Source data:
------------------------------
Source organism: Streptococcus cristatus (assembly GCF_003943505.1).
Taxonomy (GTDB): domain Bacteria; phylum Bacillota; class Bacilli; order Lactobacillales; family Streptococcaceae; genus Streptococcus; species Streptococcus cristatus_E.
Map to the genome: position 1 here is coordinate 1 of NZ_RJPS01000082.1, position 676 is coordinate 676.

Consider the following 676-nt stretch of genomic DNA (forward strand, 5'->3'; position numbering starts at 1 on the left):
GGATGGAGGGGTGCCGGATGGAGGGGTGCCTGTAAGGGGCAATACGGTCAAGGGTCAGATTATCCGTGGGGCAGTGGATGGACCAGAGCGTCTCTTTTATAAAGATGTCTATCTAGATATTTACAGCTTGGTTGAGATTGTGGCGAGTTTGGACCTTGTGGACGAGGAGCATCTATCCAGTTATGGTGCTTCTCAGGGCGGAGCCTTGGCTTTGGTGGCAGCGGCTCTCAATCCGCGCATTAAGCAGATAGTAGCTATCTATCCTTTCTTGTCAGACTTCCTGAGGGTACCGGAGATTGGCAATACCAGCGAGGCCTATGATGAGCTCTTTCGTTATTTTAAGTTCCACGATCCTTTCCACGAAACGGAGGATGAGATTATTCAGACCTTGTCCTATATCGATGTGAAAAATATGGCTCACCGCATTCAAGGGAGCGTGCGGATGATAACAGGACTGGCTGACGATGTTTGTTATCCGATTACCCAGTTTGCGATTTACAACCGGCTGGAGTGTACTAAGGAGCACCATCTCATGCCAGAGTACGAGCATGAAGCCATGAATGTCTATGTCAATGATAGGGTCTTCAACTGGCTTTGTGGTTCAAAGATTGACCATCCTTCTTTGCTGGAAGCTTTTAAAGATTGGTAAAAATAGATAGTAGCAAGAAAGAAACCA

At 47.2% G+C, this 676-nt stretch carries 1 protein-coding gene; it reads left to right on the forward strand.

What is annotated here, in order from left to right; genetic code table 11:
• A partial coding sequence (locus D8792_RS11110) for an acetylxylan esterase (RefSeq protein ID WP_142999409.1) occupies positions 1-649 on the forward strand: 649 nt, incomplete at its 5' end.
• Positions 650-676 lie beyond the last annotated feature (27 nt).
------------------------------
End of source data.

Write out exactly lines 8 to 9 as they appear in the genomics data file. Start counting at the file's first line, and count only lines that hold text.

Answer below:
• A partial coding sequence (locus D8792_RS11110) for an acetylxylan esterase (RefSeq protein ID WP_142999409.1) occupies positions 1-649 on the forward strand: 649 nt, incomplete at its 5' end.
• Positions 650-676 lie beyond the last annotated feature (27 nt).